Aggravated Felonies:

If you have been convicted of an aggravated felony, you will have very little likelihood of fighting removal, especially if your conviction took place after April 24, 1996.

Some examples of aggravated felony offenses include drug trafficking (and may include some drug possession offenses), crimes of violence [if you received a sentence of one year or longer], theft or burglary [if you received a sentence of one year or longer], certain document fraud offenses, fraud, deceit, or tax evasion [where loss to the victim was more than $10,000], alien smuggling, certain prostitution offenses, murder, rape, and sexual abuse of a minor.

Crimes Involving Moral Turpitude (CIMT):

These offenses are harder to define, but include most offenses that require an intent to steal or defraud, certain assault offenses, and most sex offenses.

You are deportable for a CIMT if you:

  1. committed the CIMT within the first five years after your admission (in any status) to the United States, and this is an offense for which a sentence of one year or more could have been imposed (even if your actual sentence included no jail time); OR
  2. committed two CIMTs not arising out of a single scheme (event) at any time after your admission to the United States, regardless of the potential or actual sentence imposed.

Keep in mind that merely because a conviction may make your removable, it does NOT necessarily mean that it is a bar to your naturalization!

If you believe that you have committed an offense that could be an aggravated felony or a CIMT that may affect your ability to naturalize, call me today to see whether your criminal history makes you ineligible for naturalization!

Does your conviction make you ineligible to become a naturalized U.S. citizen?

Requirements for Naturalization (INA § 316)

To naturalize, you must meet certain basic requirements, which are outlined here.

No person shall be naturalized unless he or she:

  1. Has been a lawful permanent resident for at least 5 years; or
  2. Has been a lawful permanent resident for at least 3 years and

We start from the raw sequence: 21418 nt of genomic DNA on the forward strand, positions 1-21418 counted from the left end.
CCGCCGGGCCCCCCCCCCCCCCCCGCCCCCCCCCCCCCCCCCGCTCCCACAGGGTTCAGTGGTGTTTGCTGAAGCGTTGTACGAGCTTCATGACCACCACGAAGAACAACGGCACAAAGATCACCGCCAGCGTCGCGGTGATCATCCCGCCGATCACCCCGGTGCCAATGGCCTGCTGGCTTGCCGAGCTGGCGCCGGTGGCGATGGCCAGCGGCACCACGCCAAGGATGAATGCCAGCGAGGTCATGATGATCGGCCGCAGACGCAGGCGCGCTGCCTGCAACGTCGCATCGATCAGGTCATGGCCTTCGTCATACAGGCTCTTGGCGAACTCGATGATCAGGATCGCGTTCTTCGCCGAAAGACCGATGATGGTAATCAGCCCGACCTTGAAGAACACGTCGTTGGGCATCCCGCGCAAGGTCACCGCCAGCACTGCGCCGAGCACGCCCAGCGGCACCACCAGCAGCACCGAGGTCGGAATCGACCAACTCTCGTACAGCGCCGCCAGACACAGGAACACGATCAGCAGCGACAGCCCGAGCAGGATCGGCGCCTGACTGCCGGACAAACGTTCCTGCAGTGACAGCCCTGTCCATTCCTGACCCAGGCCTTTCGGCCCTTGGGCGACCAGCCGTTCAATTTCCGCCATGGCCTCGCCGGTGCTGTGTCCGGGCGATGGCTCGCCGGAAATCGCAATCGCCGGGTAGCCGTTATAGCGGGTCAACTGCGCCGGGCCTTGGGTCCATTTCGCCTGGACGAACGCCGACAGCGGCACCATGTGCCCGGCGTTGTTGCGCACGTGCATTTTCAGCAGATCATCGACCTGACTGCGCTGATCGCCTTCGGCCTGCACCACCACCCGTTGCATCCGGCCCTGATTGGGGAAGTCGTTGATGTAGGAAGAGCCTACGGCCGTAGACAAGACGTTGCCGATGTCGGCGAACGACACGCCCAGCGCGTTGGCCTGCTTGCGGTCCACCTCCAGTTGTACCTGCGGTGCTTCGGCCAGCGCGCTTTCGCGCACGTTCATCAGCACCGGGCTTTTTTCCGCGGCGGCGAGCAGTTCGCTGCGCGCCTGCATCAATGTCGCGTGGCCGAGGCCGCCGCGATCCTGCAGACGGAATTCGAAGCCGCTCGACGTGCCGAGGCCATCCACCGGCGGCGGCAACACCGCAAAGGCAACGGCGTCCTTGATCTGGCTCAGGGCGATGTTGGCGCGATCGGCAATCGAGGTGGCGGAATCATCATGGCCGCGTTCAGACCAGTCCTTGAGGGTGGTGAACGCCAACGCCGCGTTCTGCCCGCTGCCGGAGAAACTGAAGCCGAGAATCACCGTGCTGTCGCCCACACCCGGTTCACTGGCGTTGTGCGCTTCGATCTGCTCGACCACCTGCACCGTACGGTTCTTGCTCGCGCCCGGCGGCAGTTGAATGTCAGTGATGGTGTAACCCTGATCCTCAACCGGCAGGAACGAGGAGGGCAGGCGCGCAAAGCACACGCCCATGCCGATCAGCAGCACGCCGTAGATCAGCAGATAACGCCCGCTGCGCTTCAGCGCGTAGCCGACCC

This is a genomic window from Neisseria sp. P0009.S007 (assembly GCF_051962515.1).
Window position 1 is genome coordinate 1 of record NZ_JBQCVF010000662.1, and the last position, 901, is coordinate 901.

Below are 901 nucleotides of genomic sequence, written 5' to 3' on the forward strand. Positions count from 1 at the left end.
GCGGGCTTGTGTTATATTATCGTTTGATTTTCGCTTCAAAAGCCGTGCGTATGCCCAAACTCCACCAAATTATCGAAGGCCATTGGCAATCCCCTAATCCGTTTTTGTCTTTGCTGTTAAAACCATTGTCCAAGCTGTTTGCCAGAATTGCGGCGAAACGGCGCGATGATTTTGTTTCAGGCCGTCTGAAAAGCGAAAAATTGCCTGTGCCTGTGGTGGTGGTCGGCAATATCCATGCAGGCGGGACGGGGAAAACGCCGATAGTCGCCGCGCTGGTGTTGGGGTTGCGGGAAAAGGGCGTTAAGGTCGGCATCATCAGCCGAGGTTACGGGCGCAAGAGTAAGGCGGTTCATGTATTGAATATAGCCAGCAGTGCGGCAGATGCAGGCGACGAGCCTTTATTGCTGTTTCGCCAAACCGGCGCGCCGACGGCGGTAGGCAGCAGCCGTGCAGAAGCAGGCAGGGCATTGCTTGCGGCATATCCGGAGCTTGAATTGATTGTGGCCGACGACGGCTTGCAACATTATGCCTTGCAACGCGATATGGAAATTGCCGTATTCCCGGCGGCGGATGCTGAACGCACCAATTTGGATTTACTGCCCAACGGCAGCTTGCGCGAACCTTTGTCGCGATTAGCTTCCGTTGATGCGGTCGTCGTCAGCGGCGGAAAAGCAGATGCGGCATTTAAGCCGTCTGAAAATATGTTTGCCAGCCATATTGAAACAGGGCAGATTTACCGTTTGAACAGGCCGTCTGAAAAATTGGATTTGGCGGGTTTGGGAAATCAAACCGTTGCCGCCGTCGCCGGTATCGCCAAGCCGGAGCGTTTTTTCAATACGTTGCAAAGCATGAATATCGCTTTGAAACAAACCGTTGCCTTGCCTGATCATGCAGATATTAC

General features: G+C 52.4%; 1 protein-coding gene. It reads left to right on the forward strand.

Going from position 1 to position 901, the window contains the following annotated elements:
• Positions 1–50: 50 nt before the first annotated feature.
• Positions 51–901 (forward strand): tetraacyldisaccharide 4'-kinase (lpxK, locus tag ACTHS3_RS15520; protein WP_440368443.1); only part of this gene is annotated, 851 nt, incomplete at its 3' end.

• has been married to, and living with, the same U.S. citizen spouse for the last 3 years, and
      • spouse has been a U.S. citizen for the last 3 years,
  3. A person who has served in the U.S. Armed Forces and
      • is a lawful permanent resident with at least 3 years of U.S. Armed Forces service, is on active duty, or files within 6 months of receiving an honorable discharge or
      • served during a period of recognized hostilities and enlisted or re-enlisted.
        (In some instances, an applicant does not have to be a lawful permanent resident)
  4. Has resided continuously as a lawful permanent resident in the U.S. for at least 5 years prior to the filing of the application (3 years if married to a U.S. citizen).
  5. Other basic requirements for naturalization in the United States are:
      • Physical presence in the United States for at least HALF of the preceding five (or three) years prior to the date of filing for naturalization;
      • Good Moral Character (as defined in INA § 101(f));
      • Basic knowledge and understanding of U.S. government and history (must pass the Civics Test);
      • Ability to read, write, and speak English. Applicants exempt from this requirement are those who on the date of filing:
        • have been lawful permanent residents for 15 years or more and are over 55 years of age;
        • have been lawful permanent residents for 20 years or more and are over 50 years of age; or
        • have a medically determinable physical or mental impairment and the impairment affects the applicant’s ability to learn English.